Researchers use patients’ cells to test gene therapy for rare eye disease
Approach could provide new path for difficult-to-treat forms of Leber congenital amaurosis
Scientists at the National Eye Institute (NEI) have developed a promising gene therapy strategy for a rare disease that causes severe vision loss in childhood. A form of Leber congenital amaurosis, the disease is caused by autosomal-dominant mutations in the CRX gene, which are challenging to treat with gene therapy. The scientists tested their approach using lab-made retinal tissues built from patient cells, called retinal organoids. This approach, which involved adding copies of the normal gene under its native control mechanism, partially restored CRX function. The study report appears today in Stem Cell Reports. NEI is part of the National Institutes of Health.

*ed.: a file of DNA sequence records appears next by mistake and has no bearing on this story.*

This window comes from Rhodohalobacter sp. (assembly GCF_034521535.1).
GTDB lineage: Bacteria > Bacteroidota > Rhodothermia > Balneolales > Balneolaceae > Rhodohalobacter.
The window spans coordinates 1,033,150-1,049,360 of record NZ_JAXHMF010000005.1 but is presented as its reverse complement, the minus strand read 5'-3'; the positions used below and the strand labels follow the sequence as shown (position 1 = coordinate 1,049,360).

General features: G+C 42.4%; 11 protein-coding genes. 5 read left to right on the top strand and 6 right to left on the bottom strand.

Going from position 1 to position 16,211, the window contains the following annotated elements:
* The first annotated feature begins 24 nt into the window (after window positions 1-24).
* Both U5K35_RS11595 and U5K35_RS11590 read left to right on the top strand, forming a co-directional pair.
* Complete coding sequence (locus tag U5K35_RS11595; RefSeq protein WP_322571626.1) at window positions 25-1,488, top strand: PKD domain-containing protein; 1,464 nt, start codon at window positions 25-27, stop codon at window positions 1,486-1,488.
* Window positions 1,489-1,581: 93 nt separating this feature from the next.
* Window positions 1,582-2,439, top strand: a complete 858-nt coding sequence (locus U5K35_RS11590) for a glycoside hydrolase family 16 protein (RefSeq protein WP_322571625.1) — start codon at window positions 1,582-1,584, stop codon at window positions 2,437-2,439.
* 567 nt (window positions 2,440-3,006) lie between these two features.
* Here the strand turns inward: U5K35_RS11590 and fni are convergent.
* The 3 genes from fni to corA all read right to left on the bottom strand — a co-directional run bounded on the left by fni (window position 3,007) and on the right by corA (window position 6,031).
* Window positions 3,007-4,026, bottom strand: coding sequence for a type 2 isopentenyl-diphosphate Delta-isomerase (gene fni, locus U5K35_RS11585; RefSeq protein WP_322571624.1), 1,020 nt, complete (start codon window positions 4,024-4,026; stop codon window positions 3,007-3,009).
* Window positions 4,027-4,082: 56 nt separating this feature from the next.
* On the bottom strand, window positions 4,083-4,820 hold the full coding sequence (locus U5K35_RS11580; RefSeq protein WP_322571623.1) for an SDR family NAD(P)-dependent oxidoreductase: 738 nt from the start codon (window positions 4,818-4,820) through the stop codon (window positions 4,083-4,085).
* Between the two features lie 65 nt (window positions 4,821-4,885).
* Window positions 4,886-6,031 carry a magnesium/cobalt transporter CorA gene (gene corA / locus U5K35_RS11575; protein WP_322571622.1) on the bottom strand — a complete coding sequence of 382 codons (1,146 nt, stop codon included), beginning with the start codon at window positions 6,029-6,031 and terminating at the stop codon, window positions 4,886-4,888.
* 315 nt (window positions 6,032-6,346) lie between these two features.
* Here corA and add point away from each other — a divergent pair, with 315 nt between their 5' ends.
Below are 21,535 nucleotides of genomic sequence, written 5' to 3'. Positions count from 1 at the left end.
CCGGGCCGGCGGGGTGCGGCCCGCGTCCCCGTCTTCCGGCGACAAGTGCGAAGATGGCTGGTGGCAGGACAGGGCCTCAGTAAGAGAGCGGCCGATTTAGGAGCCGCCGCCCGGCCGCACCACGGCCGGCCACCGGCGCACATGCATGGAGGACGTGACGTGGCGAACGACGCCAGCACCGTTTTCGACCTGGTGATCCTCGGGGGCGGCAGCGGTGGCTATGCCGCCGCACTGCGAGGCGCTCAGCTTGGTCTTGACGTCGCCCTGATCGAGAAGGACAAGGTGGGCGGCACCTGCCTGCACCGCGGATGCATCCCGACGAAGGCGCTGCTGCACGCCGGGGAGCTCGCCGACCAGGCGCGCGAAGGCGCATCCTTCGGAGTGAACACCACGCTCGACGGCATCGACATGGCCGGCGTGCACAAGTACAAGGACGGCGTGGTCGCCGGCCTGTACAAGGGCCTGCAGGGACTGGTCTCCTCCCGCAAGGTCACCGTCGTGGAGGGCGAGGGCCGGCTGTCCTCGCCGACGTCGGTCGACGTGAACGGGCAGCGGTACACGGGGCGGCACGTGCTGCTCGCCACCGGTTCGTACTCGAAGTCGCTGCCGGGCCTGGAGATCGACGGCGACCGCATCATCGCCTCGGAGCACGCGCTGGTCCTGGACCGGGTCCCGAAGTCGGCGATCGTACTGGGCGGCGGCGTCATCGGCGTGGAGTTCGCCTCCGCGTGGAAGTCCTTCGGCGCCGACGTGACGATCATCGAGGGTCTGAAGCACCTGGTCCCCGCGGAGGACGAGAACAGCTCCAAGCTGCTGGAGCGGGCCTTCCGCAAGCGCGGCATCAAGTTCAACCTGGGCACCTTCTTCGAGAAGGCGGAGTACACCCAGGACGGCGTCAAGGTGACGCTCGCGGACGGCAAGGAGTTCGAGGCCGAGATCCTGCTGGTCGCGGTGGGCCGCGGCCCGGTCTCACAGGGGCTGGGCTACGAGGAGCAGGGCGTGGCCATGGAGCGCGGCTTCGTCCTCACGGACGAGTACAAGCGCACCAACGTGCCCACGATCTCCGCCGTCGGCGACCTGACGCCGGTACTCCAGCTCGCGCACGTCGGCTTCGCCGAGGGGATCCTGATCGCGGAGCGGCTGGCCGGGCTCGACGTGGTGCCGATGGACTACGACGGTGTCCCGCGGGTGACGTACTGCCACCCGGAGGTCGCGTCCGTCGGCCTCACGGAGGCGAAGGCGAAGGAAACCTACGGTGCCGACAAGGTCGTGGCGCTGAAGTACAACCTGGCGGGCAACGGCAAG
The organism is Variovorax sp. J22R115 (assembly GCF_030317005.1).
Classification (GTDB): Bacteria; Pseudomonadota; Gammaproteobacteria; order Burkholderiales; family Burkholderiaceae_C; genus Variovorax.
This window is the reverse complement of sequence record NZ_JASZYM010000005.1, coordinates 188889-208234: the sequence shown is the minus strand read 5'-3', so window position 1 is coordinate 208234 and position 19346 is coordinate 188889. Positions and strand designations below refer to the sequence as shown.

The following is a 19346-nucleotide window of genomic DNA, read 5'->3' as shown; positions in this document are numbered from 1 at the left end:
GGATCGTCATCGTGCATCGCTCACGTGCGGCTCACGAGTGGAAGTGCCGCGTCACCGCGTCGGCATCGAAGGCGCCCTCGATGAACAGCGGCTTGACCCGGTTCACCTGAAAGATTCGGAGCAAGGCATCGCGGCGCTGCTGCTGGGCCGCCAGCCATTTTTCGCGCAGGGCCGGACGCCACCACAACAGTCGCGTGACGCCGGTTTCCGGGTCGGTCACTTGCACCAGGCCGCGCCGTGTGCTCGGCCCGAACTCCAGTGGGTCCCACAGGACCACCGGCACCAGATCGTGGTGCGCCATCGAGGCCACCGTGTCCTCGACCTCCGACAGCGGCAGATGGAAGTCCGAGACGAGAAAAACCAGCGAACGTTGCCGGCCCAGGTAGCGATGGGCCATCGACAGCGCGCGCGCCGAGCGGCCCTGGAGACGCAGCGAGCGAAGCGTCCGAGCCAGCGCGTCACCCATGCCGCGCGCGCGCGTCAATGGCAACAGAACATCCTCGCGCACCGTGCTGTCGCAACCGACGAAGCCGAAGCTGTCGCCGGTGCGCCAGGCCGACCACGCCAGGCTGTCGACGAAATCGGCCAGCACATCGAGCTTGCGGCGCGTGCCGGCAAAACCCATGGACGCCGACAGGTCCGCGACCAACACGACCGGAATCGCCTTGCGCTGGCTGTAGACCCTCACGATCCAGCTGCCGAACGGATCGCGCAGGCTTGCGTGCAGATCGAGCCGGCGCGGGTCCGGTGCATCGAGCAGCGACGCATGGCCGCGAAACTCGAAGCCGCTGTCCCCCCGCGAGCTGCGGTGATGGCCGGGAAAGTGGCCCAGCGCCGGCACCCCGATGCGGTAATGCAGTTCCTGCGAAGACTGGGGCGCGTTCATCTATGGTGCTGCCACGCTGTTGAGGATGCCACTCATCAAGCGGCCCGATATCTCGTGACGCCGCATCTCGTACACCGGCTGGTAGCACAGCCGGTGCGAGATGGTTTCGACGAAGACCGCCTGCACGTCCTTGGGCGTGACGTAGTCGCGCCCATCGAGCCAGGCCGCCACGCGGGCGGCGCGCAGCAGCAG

“Our treatment approach, which adds more copies of the normal gene, could potentially treat autosomal-dominant LCA caused by a variety of mutations,” said Anand Swaroop, Ph.D., chief of the NEI Neurobiology, Neurodegeneration and Repair Laboratory and senior author of the report.
The U.S. Food and Drug Administration approved Luxturna in 2017 for the treatment of LCA patients with mutations in a gene called RPE65. Although hailed as a major advance in gene therapy, Luxturna is ineffective against other forms of LCA, including those caused by autosomal-dominant mutations in CRX.
This page was last updated on Friday, January 21, 2022